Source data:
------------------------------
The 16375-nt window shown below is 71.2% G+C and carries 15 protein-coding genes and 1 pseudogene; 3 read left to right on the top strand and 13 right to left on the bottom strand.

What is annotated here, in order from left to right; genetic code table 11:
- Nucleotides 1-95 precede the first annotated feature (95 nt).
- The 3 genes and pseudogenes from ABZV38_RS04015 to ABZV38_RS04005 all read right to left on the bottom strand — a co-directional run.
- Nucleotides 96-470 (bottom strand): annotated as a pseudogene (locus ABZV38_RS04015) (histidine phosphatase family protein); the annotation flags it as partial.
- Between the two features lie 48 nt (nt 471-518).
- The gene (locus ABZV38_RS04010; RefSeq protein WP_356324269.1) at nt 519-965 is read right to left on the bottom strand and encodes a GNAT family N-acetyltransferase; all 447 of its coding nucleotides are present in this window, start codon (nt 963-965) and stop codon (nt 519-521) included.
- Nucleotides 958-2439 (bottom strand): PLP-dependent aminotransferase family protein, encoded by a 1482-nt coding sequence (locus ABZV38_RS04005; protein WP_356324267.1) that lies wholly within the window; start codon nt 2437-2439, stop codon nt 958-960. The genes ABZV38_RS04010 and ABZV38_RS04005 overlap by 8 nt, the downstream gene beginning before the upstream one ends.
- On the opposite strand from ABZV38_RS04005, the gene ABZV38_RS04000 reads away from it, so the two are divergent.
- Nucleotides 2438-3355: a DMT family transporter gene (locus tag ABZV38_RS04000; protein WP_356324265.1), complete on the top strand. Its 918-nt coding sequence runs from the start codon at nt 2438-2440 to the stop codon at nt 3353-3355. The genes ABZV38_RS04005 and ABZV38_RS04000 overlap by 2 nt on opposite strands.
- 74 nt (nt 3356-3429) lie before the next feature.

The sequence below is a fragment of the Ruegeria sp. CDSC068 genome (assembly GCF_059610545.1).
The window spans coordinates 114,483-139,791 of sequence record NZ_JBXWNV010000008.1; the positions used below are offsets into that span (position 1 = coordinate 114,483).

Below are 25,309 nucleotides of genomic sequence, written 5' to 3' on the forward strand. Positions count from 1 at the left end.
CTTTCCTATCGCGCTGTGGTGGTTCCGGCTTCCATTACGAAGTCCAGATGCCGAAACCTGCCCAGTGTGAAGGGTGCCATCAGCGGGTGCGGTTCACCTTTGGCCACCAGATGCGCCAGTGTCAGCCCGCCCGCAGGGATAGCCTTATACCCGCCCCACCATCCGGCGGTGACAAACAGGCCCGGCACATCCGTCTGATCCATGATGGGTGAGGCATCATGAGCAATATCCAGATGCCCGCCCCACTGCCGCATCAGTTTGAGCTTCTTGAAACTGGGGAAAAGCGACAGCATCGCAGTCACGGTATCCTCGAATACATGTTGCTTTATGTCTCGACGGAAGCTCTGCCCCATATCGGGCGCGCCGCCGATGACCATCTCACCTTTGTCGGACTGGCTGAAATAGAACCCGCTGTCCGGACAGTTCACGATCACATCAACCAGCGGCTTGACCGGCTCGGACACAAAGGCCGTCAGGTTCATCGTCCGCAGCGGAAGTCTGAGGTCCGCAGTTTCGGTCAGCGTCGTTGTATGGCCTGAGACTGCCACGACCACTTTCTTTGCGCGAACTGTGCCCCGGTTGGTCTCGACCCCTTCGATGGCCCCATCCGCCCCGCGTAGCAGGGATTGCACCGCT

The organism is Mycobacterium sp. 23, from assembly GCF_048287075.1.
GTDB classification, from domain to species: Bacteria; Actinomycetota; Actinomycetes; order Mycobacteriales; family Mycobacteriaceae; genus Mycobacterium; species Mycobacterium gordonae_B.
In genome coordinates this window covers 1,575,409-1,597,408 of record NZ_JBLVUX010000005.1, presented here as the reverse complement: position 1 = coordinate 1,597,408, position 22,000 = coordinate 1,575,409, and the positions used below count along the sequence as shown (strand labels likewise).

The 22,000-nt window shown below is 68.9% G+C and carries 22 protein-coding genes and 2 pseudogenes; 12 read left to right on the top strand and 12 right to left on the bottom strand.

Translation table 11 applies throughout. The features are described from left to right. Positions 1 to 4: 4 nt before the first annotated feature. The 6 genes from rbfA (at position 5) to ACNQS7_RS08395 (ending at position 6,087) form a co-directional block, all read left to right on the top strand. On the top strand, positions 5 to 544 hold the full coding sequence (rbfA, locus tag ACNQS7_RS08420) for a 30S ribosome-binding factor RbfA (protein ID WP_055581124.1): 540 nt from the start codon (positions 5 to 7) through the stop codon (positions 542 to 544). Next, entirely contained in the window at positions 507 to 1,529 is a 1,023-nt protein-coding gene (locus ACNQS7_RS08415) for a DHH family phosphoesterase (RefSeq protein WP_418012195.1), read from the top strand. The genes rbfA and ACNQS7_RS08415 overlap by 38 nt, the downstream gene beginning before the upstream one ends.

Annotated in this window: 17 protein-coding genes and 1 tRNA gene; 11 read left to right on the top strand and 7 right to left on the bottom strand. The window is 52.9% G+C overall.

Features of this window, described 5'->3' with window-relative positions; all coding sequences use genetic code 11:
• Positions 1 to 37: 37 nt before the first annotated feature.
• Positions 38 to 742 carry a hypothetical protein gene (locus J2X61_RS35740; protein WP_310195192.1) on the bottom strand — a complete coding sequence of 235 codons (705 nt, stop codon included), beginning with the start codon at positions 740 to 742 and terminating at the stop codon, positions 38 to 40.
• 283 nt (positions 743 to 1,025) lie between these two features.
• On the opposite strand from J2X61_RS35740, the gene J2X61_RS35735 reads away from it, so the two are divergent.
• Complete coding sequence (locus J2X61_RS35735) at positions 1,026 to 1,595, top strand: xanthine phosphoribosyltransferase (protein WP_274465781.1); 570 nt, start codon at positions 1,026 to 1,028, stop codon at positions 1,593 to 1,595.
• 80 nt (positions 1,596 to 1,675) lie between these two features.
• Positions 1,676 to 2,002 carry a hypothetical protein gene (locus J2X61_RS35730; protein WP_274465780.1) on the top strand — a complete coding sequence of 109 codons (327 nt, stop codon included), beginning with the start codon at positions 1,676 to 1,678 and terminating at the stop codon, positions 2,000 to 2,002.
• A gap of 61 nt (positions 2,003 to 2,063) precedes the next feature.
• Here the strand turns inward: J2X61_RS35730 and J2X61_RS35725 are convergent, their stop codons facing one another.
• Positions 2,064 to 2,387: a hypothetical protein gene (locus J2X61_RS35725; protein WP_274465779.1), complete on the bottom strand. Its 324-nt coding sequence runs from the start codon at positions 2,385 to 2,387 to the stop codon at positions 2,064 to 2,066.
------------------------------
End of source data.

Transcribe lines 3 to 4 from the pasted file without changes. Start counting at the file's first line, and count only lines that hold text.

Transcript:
- Nucleotides 1-95 precede the first annotated feature (95 nt).
- The 3 genes and pseudogenes from ABZV38_RS04015 to ABZV38_RS04005 all read right to left on the bottom strand — a co-directional run.